The pair brought in Berlin based co-producer, mixer and masterer Lewis D-t to help finesse the tracks into fat-free hunks of ecstasy and sonic exploration, their rich depths marking ‘In Brine’ as an album everyone should be talking about this summer and beyond-all nine tracks will have feet moving and hearts swelling in equal measure. As opening track ‘Lift (Come In)’ positively opines “Going up!/Just want to keep going up!”. It’s time to get in on the ground floor...


      1.Lift (Come In)
      2.Bringer Of Brine
      3.Fox Again
      4.Chicken, Milk, And Oranges
      6.I Was The First Tetrapod
      7.Pulpy Mouth And Skin
      8.52 Blue

      The Web Of Lies

      Nude With Demon

        RIYL: Sonic Youth, Comets on Fire / VU / 60s garage / early Flaming Lips, new band from Leeds/Glasgow - you'll know some of the people involved, we couldn't help but fall in love with it.

        Here's some words from T House (Sweet Williams/Charlottefield): “Ostrich tuned and chronically distressed, The Web Of Lies is Neil Robinson (Buffet Lunch) and Edwin Stevens (Irma Vep, Yerba Mansa). Having played together years back in Robert Sotelo’s band and forged a singular connection, the pair have been biding their time, waiting for the perfect moment Nude With Demon, their first LP, lurches from the incendiary to the world-weary, like a drunk alternately haranguing and commiserating on the rush hour tube. Drafted quickly in a handful of hungover early morning sessions, fleshed out with a few carefully chosen collaborators - Kathryn Gray (Mia La Metta, Nape Neck), Dylan Hughes (The Birth Marks), Ruari Maclean and Jess Higgins (Vital Idles), Neil Campbell (Astral Social Club) and Dan Bridgewood Hill (dbh) - it’s one long dribbling lunge at the grab strap, regret seeping from the pores, mitigated by wry humour and, when the rage momentarily subsides, the suggestion of humanity"


        1. Receiver
        2.The Wasp
        3. RnR Resurrection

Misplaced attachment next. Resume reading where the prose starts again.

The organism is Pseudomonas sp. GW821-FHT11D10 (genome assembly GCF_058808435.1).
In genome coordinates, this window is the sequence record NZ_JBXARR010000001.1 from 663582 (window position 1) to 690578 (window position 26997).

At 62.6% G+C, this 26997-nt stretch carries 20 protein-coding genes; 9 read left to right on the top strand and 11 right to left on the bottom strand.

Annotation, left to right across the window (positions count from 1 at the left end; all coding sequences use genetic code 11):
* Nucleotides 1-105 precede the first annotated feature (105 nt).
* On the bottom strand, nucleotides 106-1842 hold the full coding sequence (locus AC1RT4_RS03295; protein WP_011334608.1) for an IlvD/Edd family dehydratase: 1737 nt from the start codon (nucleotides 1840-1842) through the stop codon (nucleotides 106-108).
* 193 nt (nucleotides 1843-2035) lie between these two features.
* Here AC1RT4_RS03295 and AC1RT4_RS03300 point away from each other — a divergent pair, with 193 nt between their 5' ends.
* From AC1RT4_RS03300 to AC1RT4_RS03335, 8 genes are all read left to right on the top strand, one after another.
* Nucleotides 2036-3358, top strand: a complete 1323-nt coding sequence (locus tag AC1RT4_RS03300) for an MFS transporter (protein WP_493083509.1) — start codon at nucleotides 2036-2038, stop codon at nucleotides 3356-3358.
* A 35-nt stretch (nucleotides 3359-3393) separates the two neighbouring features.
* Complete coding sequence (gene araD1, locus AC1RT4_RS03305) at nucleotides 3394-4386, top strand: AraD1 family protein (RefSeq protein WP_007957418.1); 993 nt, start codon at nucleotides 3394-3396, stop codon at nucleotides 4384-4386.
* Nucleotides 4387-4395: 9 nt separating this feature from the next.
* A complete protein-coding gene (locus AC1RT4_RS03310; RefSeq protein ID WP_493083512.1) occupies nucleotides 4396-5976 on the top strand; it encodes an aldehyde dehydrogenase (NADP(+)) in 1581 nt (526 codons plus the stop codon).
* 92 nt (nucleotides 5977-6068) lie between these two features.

4. Best Friend
        5. Crossed Arms
        6. Yeah Yeah Yeah
        7. The Golden Road
        8. Redeemer
        9. Ender

        Part Chimp


          In the psychic wastelands of the 21st century, one particular sonic force looms large. Transcendental like the malignant force that fuels the zombie movies of lore, Part Chimp have made it their business to shake speaker-stacks, fry brains and induce jouissance and tinnitus alike all across the UK. Yet now Drool - their fifth and perhaps finest transmission to date - is set to launch forth triumphantly to a world beyond the vinyl racks and battered amps where they’ve already achieved godhead status.

          Guitarist and vocalist Tim Cedar sums up the raison d’être of Chimp as “the stupid amounts of fun you can have with very loud amps, stupid tunings, weird pedals and weird people. That inspires us. I think our joy at playing our tunes comes through the panic and chaos“.

          Echoes of their forebears - the ornery prehistoric lurch of Melvins and the droogy ur-clang of Sonic Youth among them - can be distantly discerned, Yet they’re now drowned out by an individual assault as pulverising as invigorating, nihilistic yet life-affirming. Smash together abandon and intent, and what you get is Drool - a fearsome testimony to a band with a skewed melodic skill to match their mighty potency. This band will demolish your house, but you’ll cheerfully thank them for it afterwards. Drool is where unwise decisions blossom into serendipity. It’s more joy through vacuum-tubed catharsis than you’re entitled to. It’s coming for the hearts and minds of heavy music dropouts everywhere whether they like it or not, so they’d be best advised to pay attention. 


          Barry says: Yet another full-force sonic assault from the masters of catatonic grooving noise, Part Chimp. We get blazing riffs and half-hidden psychy wails wallowing beneath huge cavernous percussion and unmitigated distortion. It's yet another tour de force from one of the heaviest bands around.


          1. Back From The Dead
          2. Wallow
          3. One In The Eye
          4. Clever
          5. I Feel Fantastic
          6. Drool
          7. Up, With Notes
          8. No Sad Faces
          9. Dirty Birds
          10. It’s True Man
          11. USisA
          12. Worms